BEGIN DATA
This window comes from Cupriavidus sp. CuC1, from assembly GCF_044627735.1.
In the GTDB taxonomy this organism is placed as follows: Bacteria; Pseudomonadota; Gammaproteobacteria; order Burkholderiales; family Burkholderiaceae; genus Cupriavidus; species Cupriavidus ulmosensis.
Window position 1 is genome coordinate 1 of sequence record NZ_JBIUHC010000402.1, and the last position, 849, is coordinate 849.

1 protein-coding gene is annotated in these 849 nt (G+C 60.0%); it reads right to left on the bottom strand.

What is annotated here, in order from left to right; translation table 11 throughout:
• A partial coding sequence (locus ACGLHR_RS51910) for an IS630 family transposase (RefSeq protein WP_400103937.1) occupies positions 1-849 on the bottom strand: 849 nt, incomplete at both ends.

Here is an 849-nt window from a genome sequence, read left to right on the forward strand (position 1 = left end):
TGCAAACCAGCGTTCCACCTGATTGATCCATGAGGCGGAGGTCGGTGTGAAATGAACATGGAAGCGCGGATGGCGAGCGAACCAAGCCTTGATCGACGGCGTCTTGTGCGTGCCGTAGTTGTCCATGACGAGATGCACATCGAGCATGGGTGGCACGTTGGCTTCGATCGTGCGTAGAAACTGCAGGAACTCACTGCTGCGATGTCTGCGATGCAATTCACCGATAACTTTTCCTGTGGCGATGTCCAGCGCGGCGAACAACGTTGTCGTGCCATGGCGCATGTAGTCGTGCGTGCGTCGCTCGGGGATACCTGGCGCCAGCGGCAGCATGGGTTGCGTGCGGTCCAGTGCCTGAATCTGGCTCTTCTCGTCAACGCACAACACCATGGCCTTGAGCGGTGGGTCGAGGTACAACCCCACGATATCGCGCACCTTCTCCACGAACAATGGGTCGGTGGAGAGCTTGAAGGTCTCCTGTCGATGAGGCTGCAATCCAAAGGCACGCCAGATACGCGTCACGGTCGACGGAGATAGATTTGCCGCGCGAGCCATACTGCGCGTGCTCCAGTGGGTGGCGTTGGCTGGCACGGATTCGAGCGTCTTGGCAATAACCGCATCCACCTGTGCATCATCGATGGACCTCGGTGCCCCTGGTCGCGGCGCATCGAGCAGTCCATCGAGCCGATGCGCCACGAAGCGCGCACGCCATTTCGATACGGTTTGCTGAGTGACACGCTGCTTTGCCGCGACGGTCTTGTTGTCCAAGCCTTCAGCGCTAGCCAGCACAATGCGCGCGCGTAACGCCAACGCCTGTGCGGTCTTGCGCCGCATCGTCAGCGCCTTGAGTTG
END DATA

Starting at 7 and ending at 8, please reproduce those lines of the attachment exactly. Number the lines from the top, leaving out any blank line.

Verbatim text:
Here is an 849-nt window from a genome sequence, read left to right on the forward strand (position 1 = left end):
TGCAAACCAGCGTTCCACCTGATTGATCCATGAGGCGGAGGTCGGTGTGAAATGAACATGGAAGCGCGGATGGCGAGCGAACCAAGCCTTGATCGACGGCGTCTTGTGCGTGCCGTAGTTGTCCATGACGAGATGCACATCGAGCATGGGTGGCACGTTGGCTTCGATCGTGCGTAGAAACTGCAGGAACTCACTGCTGCGATGTCTGCGATGCAATTCACCGATAACTTTTCCTGTGGCGATGTCCAGCGCGGCGAACAACGTTGTCGTGCCATGGCGCATGTAGTCGTGCGTGCGTCGCTCGGGGATACCTGGCGCCAGCGGCAGCATGGGTTGCGTGCGGTCCAGTGCCTGAATCTGGCTCTTCTCGTCAACGCACAACACCATGGCCTTGAGCGGTGGGTCGAGGTACAACCCCACGATATCGCGCACCTTCTCCACGAACAATGGGTCGGTGGAGAGCTTGAAGGTCTCCTGTCGATGAGGCTGCAATCCAAAGGCACGCCAGATACGCGTCACGGTCGACGGAGATAGATTTGCCGCGCGAGCCATACTGCGCGTGCTCCAGTGGGTGGCGTTGGCTGGCACGGATTCGAGCGTCTTGGCAATAACCGCATCCACCTGTGCATCATCGATGGACCTCGGTGCCCCTGGTCGCGGCGCATCGAGCAGTCCATCGAGCCGATGCGCCACGAAGCGCGCACGCCATTTCGATACGGTTTGCTGAGTGACACGCTGCTTTGCCGCGACGGTCTTGTTGTCCAAGCCTTCAGCGCTAGCCAGCACAATGCGCGCGCGTAACGCCAACGCCTGTGCGGTCTTGCGCCGCATCGTCAGCGCCTTGAGTTG